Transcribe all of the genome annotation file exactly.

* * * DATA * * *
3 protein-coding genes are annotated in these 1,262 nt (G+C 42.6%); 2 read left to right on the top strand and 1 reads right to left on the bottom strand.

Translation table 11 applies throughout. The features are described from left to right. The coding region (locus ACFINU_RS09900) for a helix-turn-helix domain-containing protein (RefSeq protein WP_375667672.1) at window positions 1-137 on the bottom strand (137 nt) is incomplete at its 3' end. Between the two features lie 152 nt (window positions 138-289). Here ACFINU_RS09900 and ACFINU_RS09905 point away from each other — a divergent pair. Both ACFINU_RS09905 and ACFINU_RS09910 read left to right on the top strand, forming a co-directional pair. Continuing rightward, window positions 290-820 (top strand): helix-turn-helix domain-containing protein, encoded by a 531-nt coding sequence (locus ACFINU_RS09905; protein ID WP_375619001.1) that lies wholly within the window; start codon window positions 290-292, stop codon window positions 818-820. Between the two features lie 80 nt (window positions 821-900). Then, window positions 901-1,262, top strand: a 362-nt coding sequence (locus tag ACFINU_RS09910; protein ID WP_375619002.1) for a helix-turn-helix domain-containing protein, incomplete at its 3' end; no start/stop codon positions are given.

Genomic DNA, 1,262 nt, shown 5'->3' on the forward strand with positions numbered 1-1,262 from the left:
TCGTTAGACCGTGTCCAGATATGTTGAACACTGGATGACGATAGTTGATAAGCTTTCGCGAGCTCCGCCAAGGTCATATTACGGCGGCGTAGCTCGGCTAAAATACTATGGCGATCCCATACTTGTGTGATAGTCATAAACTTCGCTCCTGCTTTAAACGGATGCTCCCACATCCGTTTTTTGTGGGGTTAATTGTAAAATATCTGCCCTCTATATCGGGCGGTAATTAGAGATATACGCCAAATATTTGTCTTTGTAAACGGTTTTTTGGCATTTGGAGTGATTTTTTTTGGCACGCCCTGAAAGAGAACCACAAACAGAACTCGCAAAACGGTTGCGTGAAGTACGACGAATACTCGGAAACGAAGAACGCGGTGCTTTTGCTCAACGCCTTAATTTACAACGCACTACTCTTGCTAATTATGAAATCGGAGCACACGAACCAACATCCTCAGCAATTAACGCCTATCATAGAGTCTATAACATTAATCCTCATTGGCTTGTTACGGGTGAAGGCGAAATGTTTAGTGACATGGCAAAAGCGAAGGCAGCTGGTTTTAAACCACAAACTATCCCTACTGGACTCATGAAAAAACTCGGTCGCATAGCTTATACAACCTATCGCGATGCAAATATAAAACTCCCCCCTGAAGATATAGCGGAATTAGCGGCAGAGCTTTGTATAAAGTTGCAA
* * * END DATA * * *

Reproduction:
3 protein-coding genes are annotated in these 1,262 nt (G+C 42.6%); 2 read left to right on the top strand and 1 reads right to left on the bottom strand.

Translation table 11 applies throughout. The features are described from left to right. The coding region (locus ACFINU_RS09900) for a helix-turn-helix domain-containing protein (RefSeq protein WP_375667672.1) at window positions 1-137 on the bottom strand (137 nt) is incomplete at its 3' end. Between the two features lie 152 nt (window positions 138-289). Here ACFINU_RS09900 and ACFINU_RS09905 point away from each other — a divergent pair. Both ACFINU_RS09905 and ACFINU_RS09910 read left to right on the top strand, forming a co-directional pair. Continuing rightward, window positions 290-820 (top strand): helix-turn-helix domain-containing protein, encoded by a 531-nt coding sequence (locus ACFINU_RS09905; protein ID WP_375619001.1) that lies wholly within the window; start codon window positions 290-292, stop codon window positions 818-820. Between the two features lie 80 nt (window positions 821-900). Then, window positions 901-1,262, top strand: a 362-nt coding sequence (locus tag ACFINU_RS09910; protein ID WP_375619002.1) for a helix-turn-helix domain-containing protein, incomplete at its 3' end; no start/stop codon positions are given.

Genomic DNA, 1,262 nt, shown 5'->3' on the forward strand with positions numbered 1-1,262 from the left:
TCGTTAGACCGTGTCCAGATATGTTGAACACTGGATGACGATAGTTGATAAGCTTTCGCGAGCTCCGCCAAGGTCATATTACGGCGGCGTAGCTCGGCTAAAATACTATGGCGATCCCATACTTGTGTGATAGTCATAAACTTCGCTCCTGCTTTAAACGGATGCTCCCACATCCGTTTTTTGTGGGGTTAATTGTAAAATATCTGCCCTCTATATCGGGCGGTAATTAGAGATATACGCCAAATATTTGTCTTTGTAAACGGTTTTTTGGCATTTGGAGTGATTTTTTTTGGCACGCCCTGAAAGAGAACCACAAACAGAACTCGCAAAACGGTTGCGTGAAGTACGACGAATACTCGGAAACGAAGAACGCGGTGCTTTTGCTCAACGCCTTAATTTACAACGCACTACTCTTGCTAATTATGAAATCGGAGCACACGAACCAACATCCTCAGCAATTAACGCCTATCATAGAGTCTATAACATTAATCCTCATTGGCTTGTTACGGGTGAAGGCGAAATGTTTAGTGACATGGCAAAAGCGAAGGCAGCTGGTTTTAAACCACAAACTATCCCTACTGGACTCATGAAAAAACTCGGTCGCATAGCTTATACAACCTATCGCGATGCAAATATAAAACTCCCCCCTGAAGATATAGCGGAATTAGCGGCAGAGCTTTGTATAAAGTTGCAA